What You Need to Know
- Once you have a range of first-level connections on LinkedIn, you can approach second-level connections as potential clients.
- Influencers, people who know people or those with common interests make good prospects.
- LinkedIn is an effective, convenient way to keep in touch with prospects who don't live near you.
Isn’t everyone looking at LinkedIn as the next great prospecting tool? You need a wide range of first-level connections to raise your visibility and establish yourself as a subject matter expert. LinkedIn will allow you to invite your contact list to become connections. That’s good, but we should approach this more strategically.
You want your LinkedIn connections to have certain characteristics. Ideally they currently do business or have the potential to do business. They might be influencers, or people who know people. Maybe they have interests in common. People do business with people they like.
14 Logical Categories of Connection Opportunity
Let’s look at silos of people who should be on your list. My strategy is to approach second-level connections, where we know someone in common.
1. Current clients. This shouldn’t violate confidentiality because they aren’t identified as clients. Your firm can clarify this further.
Rationale: They do business. You can drip-market to them through your posts and messaging. They provide the potential for second-level connections.
2. College alumni. You want a reason to suggest connecting. We roomed together. We were in the same class. We graduated from the same school. You will likely have several second-level connections. If those names look familiar, they will likely conclude you are OK, too.
Rationale: That old school tie can be a strong draw.
3. People in your favorite local nonprofit. People list their interests on their LinkedIn profile. You might both belong to the historical society, community association or amateur theater group.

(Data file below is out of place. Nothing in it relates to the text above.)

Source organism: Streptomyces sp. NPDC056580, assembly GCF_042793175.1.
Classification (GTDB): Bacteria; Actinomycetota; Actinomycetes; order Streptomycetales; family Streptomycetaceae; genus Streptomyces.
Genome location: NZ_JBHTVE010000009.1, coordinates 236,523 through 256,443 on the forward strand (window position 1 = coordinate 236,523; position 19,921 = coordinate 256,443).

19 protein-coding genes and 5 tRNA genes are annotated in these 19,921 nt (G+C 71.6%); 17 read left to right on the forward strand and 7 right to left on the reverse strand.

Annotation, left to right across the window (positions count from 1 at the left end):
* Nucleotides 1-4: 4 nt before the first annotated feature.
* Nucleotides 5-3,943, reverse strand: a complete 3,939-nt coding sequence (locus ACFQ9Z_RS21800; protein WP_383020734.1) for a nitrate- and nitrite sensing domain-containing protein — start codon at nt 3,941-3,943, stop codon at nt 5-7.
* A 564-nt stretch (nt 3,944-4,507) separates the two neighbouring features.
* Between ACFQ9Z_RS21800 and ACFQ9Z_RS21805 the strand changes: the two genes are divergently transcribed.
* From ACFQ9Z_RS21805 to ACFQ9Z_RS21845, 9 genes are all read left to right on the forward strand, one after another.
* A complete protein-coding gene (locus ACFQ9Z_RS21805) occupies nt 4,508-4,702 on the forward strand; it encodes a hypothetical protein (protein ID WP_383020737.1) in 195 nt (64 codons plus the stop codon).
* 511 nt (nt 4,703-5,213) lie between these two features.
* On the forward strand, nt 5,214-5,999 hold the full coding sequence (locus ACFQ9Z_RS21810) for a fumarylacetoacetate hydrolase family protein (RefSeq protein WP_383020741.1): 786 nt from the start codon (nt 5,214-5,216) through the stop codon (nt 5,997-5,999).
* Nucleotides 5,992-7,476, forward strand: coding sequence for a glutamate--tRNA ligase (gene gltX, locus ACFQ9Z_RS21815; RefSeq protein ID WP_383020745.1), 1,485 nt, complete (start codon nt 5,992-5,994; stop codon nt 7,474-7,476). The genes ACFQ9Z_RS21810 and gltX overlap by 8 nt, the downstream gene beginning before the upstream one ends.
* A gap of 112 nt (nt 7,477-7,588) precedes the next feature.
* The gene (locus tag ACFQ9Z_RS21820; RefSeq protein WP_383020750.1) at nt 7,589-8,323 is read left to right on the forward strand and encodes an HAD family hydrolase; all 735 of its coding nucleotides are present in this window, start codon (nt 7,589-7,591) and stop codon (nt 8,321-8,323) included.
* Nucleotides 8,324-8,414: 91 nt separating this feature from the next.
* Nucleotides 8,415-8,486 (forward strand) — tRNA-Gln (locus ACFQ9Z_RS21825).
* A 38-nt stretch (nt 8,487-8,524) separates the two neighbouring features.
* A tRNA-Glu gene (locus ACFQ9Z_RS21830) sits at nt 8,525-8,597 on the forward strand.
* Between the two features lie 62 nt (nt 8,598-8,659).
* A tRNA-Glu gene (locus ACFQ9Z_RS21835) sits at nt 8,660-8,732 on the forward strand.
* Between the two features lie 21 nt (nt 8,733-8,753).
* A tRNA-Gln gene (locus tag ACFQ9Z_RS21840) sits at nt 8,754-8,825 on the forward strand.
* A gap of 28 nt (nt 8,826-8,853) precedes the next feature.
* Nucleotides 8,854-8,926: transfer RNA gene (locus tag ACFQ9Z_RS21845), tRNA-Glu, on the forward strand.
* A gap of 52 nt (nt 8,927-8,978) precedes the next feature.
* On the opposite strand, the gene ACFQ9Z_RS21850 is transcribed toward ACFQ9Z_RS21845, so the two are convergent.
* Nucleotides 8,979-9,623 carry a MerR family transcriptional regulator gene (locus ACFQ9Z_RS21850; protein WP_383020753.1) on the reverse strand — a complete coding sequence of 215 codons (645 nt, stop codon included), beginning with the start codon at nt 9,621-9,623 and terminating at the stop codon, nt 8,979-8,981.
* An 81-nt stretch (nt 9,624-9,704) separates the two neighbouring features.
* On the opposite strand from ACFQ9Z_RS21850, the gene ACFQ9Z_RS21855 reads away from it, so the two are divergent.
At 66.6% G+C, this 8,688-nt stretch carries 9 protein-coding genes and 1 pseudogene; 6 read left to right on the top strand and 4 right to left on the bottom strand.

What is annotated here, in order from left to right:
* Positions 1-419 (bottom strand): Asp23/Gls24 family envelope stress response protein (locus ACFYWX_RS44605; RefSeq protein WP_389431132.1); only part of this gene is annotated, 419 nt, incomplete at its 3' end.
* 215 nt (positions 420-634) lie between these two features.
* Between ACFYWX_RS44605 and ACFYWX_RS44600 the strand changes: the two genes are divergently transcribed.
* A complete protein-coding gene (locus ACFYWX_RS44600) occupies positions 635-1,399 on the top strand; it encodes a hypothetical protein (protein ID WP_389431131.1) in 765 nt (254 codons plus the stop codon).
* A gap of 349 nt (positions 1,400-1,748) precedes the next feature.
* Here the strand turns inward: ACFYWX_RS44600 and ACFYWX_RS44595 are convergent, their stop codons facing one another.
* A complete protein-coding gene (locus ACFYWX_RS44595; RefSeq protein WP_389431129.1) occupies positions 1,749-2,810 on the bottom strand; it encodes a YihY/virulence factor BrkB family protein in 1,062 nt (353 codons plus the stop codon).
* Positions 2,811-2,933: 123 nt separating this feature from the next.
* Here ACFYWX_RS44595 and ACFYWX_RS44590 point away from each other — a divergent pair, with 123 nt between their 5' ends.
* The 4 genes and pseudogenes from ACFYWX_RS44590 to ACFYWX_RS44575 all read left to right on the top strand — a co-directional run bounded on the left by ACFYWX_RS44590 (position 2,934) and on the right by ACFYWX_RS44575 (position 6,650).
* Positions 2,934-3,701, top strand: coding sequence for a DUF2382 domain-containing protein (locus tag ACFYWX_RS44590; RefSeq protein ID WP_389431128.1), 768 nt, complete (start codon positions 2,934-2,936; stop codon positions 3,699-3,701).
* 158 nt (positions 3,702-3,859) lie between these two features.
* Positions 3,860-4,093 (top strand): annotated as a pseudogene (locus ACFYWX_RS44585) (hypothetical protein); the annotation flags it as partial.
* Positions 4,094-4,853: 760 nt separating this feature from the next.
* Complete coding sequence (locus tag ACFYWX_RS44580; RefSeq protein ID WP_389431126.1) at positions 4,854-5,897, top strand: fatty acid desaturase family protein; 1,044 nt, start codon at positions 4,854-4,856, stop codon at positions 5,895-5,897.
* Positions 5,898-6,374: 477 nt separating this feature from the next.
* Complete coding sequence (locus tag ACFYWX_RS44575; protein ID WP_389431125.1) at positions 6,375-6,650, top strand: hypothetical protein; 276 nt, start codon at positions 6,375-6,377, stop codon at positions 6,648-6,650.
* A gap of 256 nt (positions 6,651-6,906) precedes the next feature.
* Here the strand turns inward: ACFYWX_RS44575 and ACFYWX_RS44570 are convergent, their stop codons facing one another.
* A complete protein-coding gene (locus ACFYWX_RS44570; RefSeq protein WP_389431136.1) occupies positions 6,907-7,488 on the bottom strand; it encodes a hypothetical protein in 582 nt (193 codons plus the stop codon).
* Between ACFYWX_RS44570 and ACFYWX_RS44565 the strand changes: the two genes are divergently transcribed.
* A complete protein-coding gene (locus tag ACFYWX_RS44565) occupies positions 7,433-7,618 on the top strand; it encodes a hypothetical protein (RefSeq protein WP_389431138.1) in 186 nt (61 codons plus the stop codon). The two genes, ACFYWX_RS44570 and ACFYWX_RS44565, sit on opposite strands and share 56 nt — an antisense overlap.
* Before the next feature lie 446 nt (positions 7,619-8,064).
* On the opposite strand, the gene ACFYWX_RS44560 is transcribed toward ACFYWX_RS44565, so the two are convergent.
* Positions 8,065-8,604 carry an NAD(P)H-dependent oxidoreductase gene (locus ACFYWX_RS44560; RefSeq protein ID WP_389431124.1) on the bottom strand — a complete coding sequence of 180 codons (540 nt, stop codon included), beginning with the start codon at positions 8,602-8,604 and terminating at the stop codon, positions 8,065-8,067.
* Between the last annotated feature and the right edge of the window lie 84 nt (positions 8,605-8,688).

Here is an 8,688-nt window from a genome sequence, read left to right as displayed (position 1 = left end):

Rationale: You are a familiar name with common interests.
4. People living in the same town. You know more people than you think. You see them at the supermarket or the hair salon. Put in the name of your town, searching for second-level connections. See what’s in the net.
Rationale: In many cases, either their name or photo will ring a bell.
5. Business owners in town. This might include Chamber of Commerce members, especially if you are a member too. They are often involved as donors to nonprofits. As business owners, they have all kinds of prospect potential.
Rationale: Saying “We are both chamber members” lays the groundwork for connecting.
6. Members of your religious organization. You see their faces on a regular basis. Build a list. Try searching for them by name. They might have come up in some of the earlier categories.
Rationale: People often share a bond with people of the same faith.
7. Your gym friends. They might (or might not) turn up in an earlier category. The key here is knowing their names. Start by trying to build a list. You probably know first names. Introduce yourself the next time you work out. They should volunteer their name when you do.